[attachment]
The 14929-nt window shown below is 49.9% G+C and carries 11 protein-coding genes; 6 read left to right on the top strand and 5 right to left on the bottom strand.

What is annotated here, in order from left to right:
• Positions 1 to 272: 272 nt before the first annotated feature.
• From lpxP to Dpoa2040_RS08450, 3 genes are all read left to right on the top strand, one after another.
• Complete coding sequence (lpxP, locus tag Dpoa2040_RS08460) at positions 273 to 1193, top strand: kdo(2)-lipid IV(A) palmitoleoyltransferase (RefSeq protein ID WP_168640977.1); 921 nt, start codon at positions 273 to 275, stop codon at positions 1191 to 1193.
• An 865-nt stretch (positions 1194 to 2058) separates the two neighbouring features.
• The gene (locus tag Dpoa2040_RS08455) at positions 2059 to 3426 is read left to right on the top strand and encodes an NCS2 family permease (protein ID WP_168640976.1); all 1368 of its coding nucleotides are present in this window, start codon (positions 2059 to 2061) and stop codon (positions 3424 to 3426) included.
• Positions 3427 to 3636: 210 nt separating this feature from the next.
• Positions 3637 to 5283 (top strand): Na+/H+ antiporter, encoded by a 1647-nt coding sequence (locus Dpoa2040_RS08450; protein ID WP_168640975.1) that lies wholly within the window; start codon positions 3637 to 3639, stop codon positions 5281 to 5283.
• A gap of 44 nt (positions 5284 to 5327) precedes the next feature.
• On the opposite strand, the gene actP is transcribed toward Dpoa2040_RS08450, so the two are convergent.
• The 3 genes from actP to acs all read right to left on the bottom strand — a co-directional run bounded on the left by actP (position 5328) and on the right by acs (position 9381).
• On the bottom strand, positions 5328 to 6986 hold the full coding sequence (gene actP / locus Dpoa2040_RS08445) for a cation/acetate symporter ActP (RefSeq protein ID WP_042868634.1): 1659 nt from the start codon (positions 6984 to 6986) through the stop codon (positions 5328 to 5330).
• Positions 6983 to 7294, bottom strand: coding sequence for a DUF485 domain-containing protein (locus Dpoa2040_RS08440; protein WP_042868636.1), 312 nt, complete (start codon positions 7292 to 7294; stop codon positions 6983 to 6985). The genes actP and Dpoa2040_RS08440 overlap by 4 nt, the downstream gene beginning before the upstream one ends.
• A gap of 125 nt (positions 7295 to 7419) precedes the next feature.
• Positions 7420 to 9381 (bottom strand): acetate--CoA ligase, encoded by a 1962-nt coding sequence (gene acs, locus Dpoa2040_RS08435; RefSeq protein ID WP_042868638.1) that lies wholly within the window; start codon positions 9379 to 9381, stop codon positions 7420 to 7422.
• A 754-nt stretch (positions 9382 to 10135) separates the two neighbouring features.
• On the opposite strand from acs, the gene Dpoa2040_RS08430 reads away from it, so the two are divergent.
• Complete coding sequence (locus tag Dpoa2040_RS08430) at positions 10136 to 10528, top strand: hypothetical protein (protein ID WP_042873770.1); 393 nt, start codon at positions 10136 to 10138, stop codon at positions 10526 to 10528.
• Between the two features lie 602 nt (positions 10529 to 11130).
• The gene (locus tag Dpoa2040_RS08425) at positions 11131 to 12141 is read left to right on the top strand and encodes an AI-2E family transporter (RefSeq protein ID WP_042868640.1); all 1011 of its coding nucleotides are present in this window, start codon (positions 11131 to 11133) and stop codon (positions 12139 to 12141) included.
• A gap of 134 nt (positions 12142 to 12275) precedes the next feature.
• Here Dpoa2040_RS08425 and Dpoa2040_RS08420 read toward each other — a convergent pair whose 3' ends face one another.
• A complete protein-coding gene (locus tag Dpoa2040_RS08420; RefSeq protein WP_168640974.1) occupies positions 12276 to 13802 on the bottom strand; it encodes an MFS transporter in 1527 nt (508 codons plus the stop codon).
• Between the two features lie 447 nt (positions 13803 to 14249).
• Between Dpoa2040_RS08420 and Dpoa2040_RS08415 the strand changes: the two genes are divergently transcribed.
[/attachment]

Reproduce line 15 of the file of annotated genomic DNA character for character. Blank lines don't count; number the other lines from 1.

• A gap of 125 nt (positions 7295 to 7419) precedes the next feature.